As described above, the stapling device 10 can include upper and lower jaws 22, 24. In this approach, the upper and lower jaws 22, 24 can clamp the tissue T to be stapled prior to releasing the staples 18. An illustration of the tissue T being clamped between the upper and lower jaws 22, 24 can be seen in FIGS. 19-21. With the tissue T clamped between the jaws 22, 24, the staples 18 can be released and allowed to pierce the tissue T as described above. It will be appreciated, however, that the described stapling method can be performed with devices 10 that do not perform the clamping step, and that FIGS. 19-21 illustrate the method having the jaws 22 and 24 being clamped. It will be understood that the method without clamping would not include the illustrated upper jaw 24.

Furthermore, the staples 18 can be released in different ways depending on the way in which they are retained. The staples 18 can be released sequentially by retracting the holding mechanism 20. In this approach, a first staple 18 can be released by retracting the holding mechanism 20 a first distance, and a second staple can be released by retracting the holding mechanism 20 a second distance. This can be repeated for additional staples.

The staples 18 can also be released at one end 34 before being released at the opposite end. One rail 40 of the holding mechanism 20 can be retracted, releasing the first end 34 of the staple. The opposite rail 40 can be subsequently retracted to release the opposite end 34 of the staple 18. This can be performed for one staple 18 or multiple staples 18 in succession.

In another form, the staples 18 can be released sequentially, as described above, by releasing the flaps 60. The flaps 60 can be released by retracting the trigger wire 62, on one side before the other or simultaneously, allowing the flaps 60 to open due to their bias.

In another approach, the staples 18 can all be released at approximately the same time by releasing the flaps 70, either on one side before the other or simultaneously.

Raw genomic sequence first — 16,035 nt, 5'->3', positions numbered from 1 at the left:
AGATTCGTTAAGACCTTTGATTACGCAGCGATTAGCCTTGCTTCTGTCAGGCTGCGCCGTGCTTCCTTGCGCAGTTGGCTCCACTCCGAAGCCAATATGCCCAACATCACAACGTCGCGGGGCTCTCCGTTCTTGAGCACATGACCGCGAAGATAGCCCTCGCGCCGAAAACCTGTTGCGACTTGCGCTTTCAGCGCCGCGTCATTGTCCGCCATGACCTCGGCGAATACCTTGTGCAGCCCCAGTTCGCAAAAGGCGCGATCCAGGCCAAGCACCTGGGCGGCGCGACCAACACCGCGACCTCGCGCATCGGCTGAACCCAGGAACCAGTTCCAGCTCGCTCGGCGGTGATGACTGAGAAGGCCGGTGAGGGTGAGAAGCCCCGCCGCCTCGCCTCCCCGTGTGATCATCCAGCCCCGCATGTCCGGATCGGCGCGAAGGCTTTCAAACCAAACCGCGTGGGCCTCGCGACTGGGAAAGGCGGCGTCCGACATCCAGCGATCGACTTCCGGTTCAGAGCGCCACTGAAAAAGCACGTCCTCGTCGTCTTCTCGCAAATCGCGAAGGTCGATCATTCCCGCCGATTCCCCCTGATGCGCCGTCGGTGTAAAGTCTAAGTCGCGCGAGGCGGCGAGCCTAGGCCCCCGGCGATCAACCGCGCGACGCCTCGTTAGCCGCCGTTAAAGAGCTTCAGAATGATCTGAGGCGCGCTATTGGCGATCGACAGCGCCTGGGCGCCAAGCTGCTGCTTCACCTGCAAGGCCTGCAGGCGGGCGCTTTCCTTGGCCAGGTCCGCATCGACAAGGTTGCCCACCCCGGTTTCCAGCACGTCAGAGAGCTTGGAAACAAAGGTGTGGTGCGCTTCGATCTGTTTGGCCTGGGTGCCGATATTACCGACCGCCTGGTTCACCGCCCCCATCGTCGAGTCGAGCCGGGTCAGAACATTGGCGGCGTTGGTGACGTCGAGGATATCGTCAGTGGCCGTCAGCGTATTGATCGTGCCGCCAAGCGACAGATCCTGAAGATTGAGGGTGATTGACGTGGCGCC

The progression of the staples 18 from the delivery state shown in FIG. 19 and ultimately to the deployed state shown in FIG. 21 will operate similarly for each staple 18, regardless of whether the staples 18 are released sequentially or simultaneously. It will be appreciated the illustrated deployment shown in FIGS. 19-21 applies to each of the staples 18 that are ultimately deployed according the sequencing described above.

The above described staple release methods can be performed whether tissue is clamped between the jaws 22, 24 or if the base member 14 is located adjacent the tissue without the tissue being clamped.

After one or more staples 18 have been deployed, the stapling device 10 can be retracted from the body.

The foregoing description of various embodiments of the invention has been presented for purposes of illustration and description. It is not intended to be exhaustive or to limit the invention to the precise embodiments disclosed. Numerous modifications or variations are possible in light of the above teachings. The embodiments discussed were chosen and described to provide the best illustration of the principles of the invention and its practical application to thereby enable one of ordinary skill in the art to utilize the invention in various embodiments and with various modifications as are suited to the particular use contemplated. All such modifications and variations are within the scope of the invention as determined by the appended claims when interpreted in accordance with the breadth to which they are fairly, legally, and equitably entitled.

Claims (20)

The invention claimed is: